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January Photo of the Month: Crossing the Line

January Photo of the Month: Crossing the Line

Crossing the Line is an ancient, sometimes brutal nautical ceremony commemorating crew members’ first passage over the equator. There are vivid descriptions of this rite dating back to the early 1800s. 

Sailors who’ve previously crossed the equator (Trusty Shellbacks) lead first-timers (Slimy Polywogs or Mossbacks) through an abusive initiation featuring cross-dressing, nude physical exams, shaving, water torture, and “Kissing the Royal Belly.” Rarely discussed are the obvious homoerotic and homophobic undertones to all this hilarity. 

On the eve of the crossing, Wogs are allowed to capture and interrogate any Shellbacks they can find, tying them up and cracking eggs over their heads. After crossing the equator, they receive subpoenas to appear before King Neptune and his court (including Davy Jones, the sailors’ devil and her Highness Amphitrite). They officiate at the ceremony, which is often preceded by a drag beauty contest. 

During the ritual, Pollywogs undergo increasingly embarrassing ordeals for the entertainment of the Shellbacks: wearing clothing inside out and backwards; crawling on hands and knees; being spanked or smacked with lengths of hose; being locked in stocks and pelted with mushy fruit; being locked in a water coffin; and crawling through tubs of rotting garbage. Fun!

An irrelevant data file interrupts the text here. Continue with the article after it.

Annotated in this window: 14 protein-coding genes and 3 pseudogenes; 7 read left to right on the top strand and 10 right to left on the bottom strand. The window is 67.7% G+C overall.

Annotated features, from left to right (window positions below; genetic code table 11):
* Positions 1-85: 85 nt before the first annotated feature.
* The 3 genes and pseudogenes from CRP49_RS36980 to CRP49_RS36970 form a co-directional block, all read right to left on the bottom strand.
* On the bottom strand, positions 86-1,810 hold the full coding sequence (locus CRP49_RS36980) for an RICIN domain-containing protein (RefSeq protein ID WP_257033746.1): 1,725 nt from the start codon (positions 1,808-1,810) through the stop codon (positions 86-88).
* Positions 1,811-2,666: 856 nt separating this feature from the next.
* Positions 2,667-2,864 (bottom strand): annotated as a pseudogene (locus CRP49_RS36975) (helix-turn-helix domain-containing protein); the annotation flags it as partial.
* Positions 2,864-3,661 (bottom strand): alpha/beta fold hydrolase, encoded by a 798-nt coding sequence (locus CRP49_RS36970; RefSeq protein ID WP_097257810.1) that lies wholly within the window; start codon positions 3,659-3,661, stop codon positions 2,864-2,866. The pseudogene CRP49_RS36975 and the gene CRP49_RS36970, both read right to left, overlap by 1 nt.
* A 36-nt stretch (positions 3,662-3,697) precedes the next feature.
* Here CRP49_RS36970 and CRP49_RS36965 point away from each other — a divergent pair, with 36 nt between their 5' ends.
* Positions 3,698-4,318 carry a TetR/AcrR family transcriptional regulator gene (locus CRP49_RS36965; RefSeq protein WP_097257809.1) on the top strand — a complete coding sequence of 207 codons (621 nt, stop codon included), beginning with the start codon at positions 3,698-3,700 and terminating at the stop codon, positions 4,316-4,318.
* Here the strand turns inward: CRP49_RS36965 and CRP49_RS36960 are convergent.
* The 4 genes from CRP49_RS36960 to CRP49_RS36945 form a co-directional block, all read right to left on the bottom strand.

The ritual calls for Polywogs to kneel before a Shellback who wears a mock diaper. This “Baby” usually has a big belly covered with grease, mustard, shaving cream or eggs, Each Wog must lick the Baby’s navel, while the Baby grabs and shakes his head smearing the goo on his face. 

If they make it through this ordeal, Wogs are transformed into Shellbacks and can inflict similar abuse on the next crew of newbies.

One of the few writers who address issues of homophobia and homoeroticism is Carie Little Hersh in: Crossing the Line: Sex, Power, Justice, and the U.S. Navy at the Equator.

See more photos from USS Black Hawk's Neptune Party, October 1930.

  • Post author
    barry harrison

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